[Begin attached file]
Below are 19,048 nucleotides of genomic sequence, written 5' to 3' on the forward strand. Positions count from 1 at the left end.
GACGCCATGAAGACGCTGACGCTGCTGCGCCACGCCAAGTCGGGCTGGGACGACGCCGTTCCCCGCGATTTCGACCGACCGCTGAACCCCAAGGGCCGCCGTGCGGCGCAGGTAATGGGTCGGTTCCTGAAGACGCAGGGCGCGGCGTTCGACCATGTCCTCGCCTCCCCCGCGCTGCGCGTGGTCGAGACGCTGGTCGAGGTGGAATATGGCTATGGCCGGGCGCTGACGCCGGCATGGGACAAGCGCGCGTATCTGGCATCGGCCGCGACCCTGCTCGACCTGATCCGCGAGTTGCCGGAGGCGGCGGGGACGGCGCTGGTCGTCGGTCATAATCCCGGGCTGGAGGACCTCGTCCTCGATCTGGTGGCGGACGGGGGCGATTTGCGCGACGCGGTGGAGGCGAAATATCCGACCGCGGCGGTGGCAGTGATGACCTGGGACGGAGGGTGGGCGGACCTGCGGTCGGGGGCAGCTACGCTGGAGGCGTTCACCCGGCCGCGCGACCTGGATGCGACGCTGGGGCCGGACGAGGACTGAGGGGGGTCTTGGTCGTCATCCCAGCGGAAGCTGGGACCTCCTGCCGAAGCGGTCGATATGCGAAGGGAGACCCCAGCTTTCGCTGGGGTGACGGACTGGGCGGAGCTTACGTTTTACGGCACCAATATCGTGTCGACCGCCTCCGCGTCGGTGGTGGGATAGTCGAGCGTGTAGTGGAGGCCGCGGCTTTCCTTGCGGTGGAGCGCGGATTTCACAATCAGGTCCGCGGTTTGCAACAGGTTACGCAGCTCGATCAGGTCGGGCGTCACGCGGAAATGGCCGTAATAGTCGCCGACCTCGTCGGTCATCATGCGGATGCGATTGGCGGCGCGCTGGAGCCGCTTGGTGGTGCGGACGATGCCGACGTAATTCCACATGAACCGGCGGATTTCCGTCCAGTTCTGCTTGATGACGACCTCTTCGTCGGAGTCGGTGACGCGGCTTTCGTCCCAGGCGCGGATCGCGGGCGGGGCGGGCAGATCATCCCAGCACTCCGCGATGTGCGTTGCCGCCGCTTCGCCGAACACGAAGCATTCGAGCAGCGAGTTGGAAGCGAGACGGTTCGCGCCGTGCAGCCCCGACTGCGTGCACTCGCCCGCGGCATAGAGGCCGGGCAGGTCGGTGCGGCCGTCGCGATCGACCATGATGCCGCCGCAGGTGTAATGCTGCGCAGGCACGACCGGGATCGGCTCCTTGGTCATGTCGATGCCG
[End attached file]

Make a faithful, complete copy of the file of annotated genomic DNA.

Below are 19,048 nucleotides of genomic sequence, written 5' to 3' on the forward strand. Positions count from 1 at the left end.
GACGCCATGAAGACGCTGACGCTGCTGCGCCACGCCAAGTCGGGCTGGGACGACGCCGTTCCCCGCGATTTCGACCGACCGCTGAACCCCAAGGGCCGCCGTGCGGCGCAGGTAATGGGTCGGTTCCTGAAGACGCAGGGCGCGGCGTTCGACCATGTCCTCGCCTCCCCCGCGCTGCGCGTGGTCGAGACGCTGGTCGAGGTGGAATATGGCTATGGCCGGGCGCTGACGCCGGCATGGGACAAGCGCGCGTATCTGGCATCGGCCGCGACCCTGCTCGACCTGATCCGCGAGTTGCCGGAGGCGGCGGGGACGGCGCTGGTCGTCGGTCATAATCCCGGGCTGGAGGACCTCGTCCTCGATCTGGTGGCGGACGGGGGCGATTTGCGCGACGCGGTGGAGGCGAAATATCCGACCGCGGCGGTGGCAGTGATGACCTGGGACGGAGGGTGGGCGGACCTGCGGTCGGGGGCAGCTACGCTGGAGGCGTTCACCCGGCCGCGCGACCTGGATGCGACGCTGGGGCCGGACGAGGACTGAGGGGGGTCTTGGTCGTCATCCCAGCGGAAGCTGGGACCTCCTGCCGAAGCGGTCGATATGCGAAGGGAGACCCCAGCTTTCGCTGGGGTGACGGACTGGGCGGAGCTTACGTTTTACGGCACCAATATCGTGTCGACCGCCTCCGCGTCGGTGGTGGGATAGTCGAGCGTGTAGTGGAGGCCGCGGCTTTCCTTGCGGTGGAGCGCGGATTTCACAATCAGGTCCGCGGTTTGCAACAGGTTACGCAGCTCGATCAGGTCGGGCGTCACGCGGAAATGGCCGTAATAGTCGCCGACCTCGTCGGTCATCATGCGGATGCGATTGGCGGCGCGCTGGAGCCGCTTGGTGGTGCGGACGATGCCGACGTAATTCCACATGAACCGGCGGATTTCCGTCCAGTTCTGCTTGATGACGACCTCTTCGTCGGAGTCGGTGACGCGGCTTTCGTCCCAGGCGCGGATCGCGGGCGGGGCGGGCAGATCATCCCAGCACTCCGCGATGTGCGTTGCCGCCGCTTCGCCGAACACGAAGCATTCGAGCAGCGAGTTGGAAGCGAGACGGTTCGCGCCGTGCAGCCCCGACTGCGTGCACTCGCCCGCGGCATAGAGGCCGGGCAGGTCGGTGCGGCCGTCGCGATCGACCATGATGCCGCCGCAGGTGTAATGCTGCGCAGGCACGACCGGGATCGGCTCCTTGGTCATGTCGATGCCG